- compare and evaluate the results from the model
The course assumes the student has the ability to program in some imperative programming language (Java, Python, C/C++/C#. You should be a rather proficient programmer as expected on 1. semester on computer science. The course uses concepts from mathematics and in particular linear algebra. Fulfilling the general admittance requirements for CS and SWU ensures the mathematical prerequisites. We advice that students refresh their memory on the distance formula, basic trgonometry, vectors, rules of differentiation (e.g. chain rule), formulas for straight lines and polynomia, prior to the course.
Intended learning outcomes
After the course, the student should be able to:
- Define, describe and relate concepts, mechanisms and mathematical models underpinning machine learning (ML) methods.
- Analyze and explain key aspects of constructing medium-sized machine learning applications.
- Explain, design and implement classification, regression, clustering and dimensionality reduction methods and apply them to specific problems
- Evaluate, select and adapt appropriate machine learning techniques by applying the theoretical concepts and practical techniques from the course and evaluate the performance.
- Clearly explain and employ basic linear algebra to machine learning.
- Apply the theory and implement rudimentary research papers within machine learning as expected on a master level
- Be able to describe linear and non-linear models of machine learning and how the model parameters are optimally found.
The course includes both lectures and in-class exercises, as well as tutorials and exercise sessions. Students should plan to spend around 11-12 hours per week on these activities, which will include completing mandatory assignments . The course material builds on itself from week to week, so it's important for students to keep up with the planned activities in order to progress. Students are to work systematically as expected on Computer Science master level.
Throughout the course, students will have many opportunities to gain hands-on experience with the mathematical fundamentals of machine learning models and applying and evaluating machine learning techniques in Python. Exercises and assignments are clearly marked with their level of difficulty and which ones are required for the mandatory activities. There are also plenty of extra exercises available for practice.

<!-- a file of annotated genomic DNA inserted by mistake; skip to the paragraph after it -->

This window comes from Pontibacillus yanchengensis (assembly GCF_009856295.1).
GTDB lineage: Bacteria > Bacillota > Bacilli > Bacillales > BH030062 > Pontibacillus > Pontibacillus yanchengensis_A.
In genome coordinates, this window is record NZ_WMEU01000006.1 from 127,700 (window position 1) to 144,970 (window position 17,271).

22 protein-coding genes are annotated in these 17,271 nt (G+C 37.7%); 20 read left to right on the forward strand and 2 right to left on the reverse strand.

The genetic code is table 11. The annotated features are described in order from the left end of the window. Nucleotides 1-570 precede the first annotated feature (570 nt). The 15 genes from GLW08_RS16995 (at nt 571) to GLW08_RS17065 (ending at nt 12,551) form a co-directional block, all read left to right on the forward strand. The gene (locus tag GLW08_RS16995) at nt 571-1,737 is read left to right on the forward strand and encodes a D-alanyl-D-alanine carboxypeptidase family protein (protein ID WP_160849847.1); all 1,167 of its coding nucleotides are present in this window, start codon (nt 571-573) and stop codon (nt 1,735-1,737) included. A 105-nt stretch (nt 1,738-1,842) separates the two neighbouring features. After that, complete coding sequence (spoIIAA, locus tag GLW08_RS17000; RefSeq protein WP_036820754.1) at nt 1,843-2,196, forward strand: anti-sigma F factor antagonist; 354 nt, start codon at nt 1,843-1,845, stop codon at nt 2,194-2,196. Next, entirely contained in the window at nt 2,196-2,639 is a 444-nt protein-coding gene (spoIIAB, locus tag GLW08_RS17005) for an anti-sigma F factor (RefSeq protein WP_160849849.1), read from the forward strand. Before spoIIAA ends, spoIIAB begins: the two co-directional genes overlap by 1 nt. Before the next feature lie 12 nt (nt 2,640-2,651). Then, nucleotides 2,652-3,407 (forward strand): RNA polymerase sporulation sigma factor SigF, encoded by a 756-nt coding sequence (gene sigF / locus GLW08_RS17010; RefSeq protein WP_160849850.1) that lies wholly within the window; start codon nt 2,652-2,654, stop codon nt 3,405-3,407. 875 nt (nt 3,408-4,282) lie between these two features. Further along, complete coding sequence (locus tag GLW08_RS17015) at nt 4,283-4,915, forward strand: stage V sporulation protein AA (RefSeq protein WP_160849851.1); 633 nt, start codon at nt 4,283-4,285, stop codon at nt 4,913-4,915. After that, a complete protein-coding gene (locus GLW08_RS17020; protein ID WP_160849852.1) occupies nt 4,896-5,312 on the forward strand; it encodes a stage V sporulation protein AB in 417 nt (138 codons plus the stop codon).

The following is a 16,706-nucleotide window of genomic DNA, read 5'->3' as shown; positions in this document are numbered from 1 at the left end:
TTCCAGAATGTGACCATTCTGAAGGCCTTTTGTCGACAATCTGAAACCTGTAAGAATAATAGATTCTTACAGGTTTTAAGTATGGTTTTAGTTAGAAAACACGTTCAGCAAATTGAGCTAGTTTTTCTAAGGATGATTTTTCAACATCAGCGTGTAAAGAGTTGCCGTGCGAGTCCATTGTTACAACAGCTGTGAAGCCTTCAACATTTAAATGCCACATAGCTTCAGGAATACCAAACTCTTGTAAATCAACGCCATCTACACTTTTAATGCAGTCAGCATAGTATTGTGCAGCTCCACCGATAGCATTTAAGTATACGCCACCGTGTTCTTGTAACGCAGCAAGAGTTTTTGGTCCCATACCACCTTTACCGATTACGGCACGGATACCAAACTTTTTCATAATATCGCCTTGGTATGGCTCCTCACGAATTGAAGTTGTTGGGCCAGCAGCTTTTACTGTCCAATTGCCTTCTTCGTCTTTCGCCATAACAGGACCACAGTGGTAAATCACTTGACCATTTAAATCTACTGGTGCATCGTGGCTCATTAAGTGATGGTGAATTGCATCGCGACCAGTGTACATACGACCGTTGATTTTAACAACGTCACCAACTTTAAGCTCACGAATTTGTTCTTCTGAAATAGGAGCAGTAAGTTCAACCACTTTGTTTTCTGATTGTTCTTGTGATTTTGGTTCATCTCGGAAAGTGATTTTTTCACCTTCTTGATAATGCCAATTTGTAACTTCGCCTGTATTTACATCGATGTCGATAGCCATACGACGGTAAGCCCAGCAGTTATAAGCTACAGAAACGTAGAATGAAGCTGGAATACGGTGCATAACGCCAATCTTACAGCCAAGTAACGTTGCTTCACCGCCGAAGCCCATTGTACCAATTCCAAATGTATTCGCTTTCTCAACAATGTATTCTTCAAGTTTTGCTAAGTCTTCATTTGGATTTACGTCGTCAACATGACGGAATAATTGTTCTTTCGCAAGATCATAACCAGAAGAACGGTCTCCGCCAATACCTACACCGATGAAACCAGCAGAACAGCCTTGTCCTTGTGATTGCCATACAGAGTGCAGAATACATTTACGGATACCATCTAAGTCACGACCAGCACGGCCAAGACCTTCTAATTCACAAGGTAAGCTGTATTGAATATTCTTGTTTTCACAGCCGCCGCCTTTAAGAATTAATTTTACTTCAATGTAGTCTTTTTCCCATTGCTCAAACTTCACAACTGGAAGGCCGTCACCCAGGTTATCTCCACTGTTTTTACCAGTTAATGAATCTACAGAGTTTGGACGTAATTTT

During the oral examination, students will be assessed based on their ability to relate the exercises and assignments to the theory and mathematical foundation of the course. Students should expect to purchase a few books to cover different aspects of the course.
Throughout the course, there will be 2-3 mandatory assignments that must be handed in to the TA. These assignments will typically be extensions of specific exercises and may extend over several weeks. After each hand-in, students will receive written and/or oral formative feedback to help them reflect on their work. If a student fails to hand in or does not receive approval on their assignment, they will have one week to make revisions and resubmit.
It's important to note that the mandatory assignments serve a pedagogical purpose. They are designed to ensure scaffolding and clear communication/ feedback about essential course content, and expectations for the exam.
The student will receive the grade NA (not approved) at the ordinary exam, if the mandatory activities are not approved and the student will use an exam attempt.
Chirag Shah A Hands-on Introduction to Machine Learning
The following book is TENTATIVE. DO NOT BUY YET
Introduction to Linear Algebra 5. edition Gilbert Stang
Various notesSeveral online lectures
Student Activity BudgetEstimated distribution of learning activities for the typical student
- Preparation for lectures and exercises: 30%
- Lectures: 33%
- Exercises: 29%
- Assignments: 8%
Ordinary examExam type:
B: Oral exam, External (7-point scale)
B22: Oral exam with no time for preparation.
B: Oral exam, External (7-point scale)
B22: Oral exam with no time for preparation.
Time and dateOrdinary Exam Tue, 9 Jan 2024, 09:00 - 21:00
Ordinary Exam Wed, 10 Jan 2024, 09:00 - 21:00
Ordinary Exam Thu, 11 Jan 2024, 09:00 - 21:00
Ordinary Exam Fri, 12 Jan 2024, 09:00 - 21:00
Ordinary Exam Mon, 15 Jan 2024, 09:00 - 21:00
Ordinary Exam Tue, 16 Jan 2024, 09:00 - 21:00
Ordinary Exam Thu, 18 Jan 2024, 09:00 - 21:00
Ordinary Exam Fri, 19 Jan 2024, 09:00 - 21:05